The thunder birds left the little girl in the fork of a tree.
"You'll live here," they told her. "We'll come every time you sing."
Whenever the little green tree frog sings from his tree, the thunderclaps gather and it rains upon the world.
The forest dwarfs had caught Yobuënahuaboshka in an ambush and cut off his head.
The head bumped its way back to the land of the Cashinahuas.
Although it had learned to jump and balance gracefully, nobody wanted a head without a body.
"Mother, brothers, countrymen," it said with a sigh, "Why do you reject me? Why are you ashamed of me?"
To stop the complaints and get rid of the head, the mother proposed that it should change itself into something, but the head refused to change into what already existed. The head thought, dreamed, figured. The moon didn't exist. The rainbow didn't exist.
It asked for seven little balls of thread of all colors.
It took aim and threw the balls into the sky one after the other. The balls got hooked up beyond the clouds; the threads gently unraveled toward the earth.
Before going up, the head warned: "Whoever doesn't recognize me will be punished. When you see me up there, say: 'There's the high and handsome Yobuënahuaboshka!'"
Then it plaited the seven hanging threads together and climbed up the rope to the sky.
That night a white gash appeared for the first time among the stars. A girl raised her eyes and asked in astonishment: "What's that?"
Immediately a red parrot swooped upon her, gave a sudden twirl, and pricked her between the legs with his sharp-pointed tail. The girl bled. From that moment, women bleed when the moon says so.
Next morning the cord of seven colors blazed in the sky.
A man pointed his finger at it. "Look, look! How extraordinary!" He said it and fell down.
And that was the first time that someone died.
The crow, which now dominates the totem of the Haida nation, was the grandson of that great divine chief who made the world.
When the crow wept asking for the moon, which hung from the wall of tree trunks, his grandfather gave it to him. The crow threw it into the sky through the chimney opening and started crying again, wishing for the stars. When he got them he spread them around the moon.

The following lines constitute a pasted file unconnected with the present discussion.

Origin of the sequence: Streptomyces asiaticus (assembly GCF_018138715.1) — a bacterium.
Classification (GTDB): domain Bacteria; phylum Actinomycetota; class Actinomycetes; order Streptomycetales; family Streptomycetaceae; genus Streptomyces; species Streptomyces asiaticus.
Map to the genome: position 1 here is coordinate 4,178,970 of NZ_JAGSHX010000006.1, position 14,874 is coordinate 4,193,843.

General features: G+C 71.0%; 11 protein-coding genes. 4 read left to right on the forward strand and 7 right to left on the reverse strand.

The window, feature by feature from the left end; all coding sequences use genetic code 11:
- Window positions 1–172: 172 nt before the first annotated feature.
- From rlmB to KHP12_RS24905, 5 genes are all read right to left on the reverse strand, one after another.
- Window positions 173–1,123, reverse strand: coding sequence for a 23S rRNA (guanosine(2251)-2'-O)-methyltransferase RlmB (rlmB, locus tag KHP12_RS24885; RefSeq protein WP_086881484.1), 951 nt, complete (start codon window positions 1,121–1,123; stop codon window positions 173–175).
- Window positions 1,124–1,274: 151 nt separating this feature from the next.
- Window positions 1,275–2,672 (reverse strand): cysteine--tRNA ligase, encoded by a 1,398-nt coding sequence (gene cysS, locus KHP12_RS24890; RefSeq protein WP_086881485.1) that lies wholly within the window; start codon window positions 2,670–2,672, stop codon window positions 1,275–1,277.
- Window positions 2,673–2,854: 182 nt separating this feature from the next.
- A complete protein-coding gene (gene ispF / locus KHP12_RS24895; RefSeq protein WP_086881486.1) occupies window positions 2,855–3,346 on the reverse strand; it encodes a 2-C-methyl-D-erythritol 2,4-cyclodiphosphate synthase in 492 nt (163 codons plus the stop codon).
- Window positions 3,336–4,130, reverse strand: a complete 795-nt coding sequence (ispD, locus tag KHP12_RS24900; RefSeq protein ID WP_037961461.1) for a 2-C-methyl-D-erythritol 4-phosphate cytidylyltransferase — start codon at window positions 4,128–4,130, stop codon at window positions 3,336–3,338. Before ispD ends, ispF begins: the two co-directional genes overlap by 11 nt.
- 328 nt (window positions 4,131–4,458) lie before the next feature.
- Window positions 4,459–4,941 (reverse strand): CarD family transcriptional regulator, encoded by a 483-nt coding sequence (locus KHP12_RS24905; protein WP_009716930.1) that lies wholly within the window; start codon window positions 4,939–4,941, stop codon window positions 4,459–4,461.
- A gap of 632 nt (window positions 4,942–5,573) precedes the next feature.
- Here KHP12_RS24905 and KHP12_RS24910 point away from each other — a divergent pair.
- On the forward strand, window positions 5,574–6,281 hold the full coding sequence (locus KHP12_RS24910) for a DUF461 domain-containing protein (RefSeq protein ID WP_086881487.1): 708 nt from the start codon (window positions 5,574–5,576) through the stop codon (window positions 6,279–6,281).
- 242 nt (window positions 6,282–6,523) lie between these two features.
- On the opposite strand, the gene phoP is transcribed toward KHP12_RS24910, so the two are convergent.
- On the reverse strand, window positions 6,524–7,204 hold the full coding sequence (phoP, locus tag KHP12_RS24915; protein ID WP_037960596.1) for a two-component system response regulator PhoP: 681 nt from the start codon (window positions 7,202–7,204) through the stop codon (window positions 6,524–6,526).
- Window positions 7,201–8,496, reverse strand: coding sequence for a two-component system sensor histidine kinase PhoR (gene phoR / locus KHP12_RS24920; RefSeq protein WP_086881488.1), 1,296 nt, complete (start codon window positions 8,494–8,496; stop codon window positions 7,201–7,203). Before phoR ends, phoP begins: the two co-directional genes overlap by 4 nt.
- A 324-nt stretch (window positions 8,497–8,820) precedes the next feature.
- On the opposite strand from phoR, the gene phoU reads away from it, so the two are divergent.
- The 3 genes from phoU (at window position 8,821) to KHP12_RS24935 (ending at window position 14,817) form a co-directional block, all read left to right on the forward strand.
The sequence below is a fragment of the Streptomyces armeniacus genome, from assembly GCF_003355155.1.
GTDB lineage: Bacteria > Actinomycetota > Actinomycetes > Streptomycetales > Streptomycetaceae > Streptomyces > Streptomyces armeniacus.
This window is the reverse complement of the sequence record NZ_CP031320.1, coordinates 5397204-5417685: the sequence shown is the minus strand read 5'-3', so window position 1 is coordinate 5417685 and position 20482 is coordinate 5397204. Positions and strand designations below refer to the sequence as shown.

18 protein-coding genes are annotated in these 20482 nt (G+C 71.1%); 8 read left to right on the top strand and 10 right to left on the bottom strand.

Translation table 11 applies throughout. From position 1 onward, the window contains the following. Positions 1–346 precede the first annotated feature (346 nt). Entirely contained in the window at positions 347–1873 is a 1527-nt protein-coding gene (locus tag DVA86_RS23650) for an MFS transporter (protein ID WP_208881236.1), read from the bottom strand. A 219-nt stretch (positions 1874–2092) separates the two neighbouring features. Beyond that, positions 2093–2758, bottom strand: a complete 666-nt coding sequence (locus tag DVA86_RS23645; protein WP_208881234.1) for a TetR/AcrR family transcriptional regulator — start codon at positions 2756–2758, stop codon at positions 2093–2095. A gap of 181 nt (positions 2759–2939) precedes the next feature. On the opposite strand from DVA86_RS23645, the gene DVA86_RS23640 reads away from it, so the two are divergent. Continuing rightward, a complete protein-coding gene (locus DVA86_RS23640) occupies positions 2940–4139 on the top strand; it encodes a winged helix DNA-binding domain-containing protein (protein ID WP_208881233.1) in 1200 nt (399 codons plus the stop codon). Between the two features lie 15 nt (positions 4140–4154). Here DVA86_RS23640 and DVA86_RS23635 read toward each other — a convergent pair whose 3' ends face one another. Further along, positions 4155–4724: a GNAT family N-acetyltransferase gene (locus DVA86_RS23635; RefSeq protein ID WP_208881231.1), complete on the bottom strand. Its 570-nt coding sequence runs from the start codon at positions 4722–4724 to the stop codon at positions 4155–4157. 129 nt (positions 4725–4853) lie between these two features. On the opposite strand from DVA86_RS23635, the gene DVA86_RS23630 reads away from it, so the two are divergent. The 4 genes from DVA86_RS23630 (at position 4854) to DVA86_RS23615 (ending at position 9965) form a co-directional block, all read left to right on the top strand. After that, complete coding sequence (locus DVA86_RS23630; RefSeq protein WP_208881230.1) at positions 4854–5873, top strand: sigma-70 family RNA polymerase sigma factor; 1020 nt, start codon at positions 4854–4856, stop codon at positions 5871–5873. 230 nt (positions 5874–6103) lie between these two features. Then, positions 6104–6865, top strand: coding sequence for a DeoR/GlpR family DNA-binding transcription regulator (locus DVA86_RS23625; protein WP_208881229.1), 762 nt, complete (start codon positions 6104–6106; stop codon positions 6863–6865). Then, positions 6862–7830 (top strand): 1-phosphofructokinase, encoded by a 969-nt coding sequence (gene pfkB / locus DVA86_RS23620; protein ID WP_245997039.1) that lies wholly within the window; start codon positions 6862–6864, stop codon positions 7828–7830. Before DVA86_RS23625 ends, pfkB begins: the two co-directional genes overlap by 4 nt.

Then he wept and hopped about and screamed until his grandfather gave him the carved wooden box in which he kept daylight. The great divine chief forbade him to take the box out of the house. He had decided that the world should live in the dark.
The crow played with the box, pretending to be satisfied, but out of the corner of his eye he watched the guards who were watching him.
When they weren't looking, he fled with the box in his claw. The point of the claw split passing through the chimney, and his feathers were burned and stayed black from then on.
The crow arrived at some islands off the northern coast. He heard human voices and asked for food. They wouldn't give him any. He threatened to break the wooden box.
"I've got daylight in here," he warned, "and if it escapes, the sky will never put out its light. No one will be able to sleep, nor to keep secrets, and everybody will know who is people, who is bird, and who is beast of the forest."
They laughed. The crow broke open the box, and light burst forth in the universe.
The sun never stopped shining and the Cashinahua Indians didn't know the sweetness of rest.
Badly in need of peace, exhausted by so much light, they borrowed night from the mouse.
It got dark, but the mouse's night was hardly long enough for a bite of food and a smoke in front of the fire. The people had just settled down in their hammocks when morning came.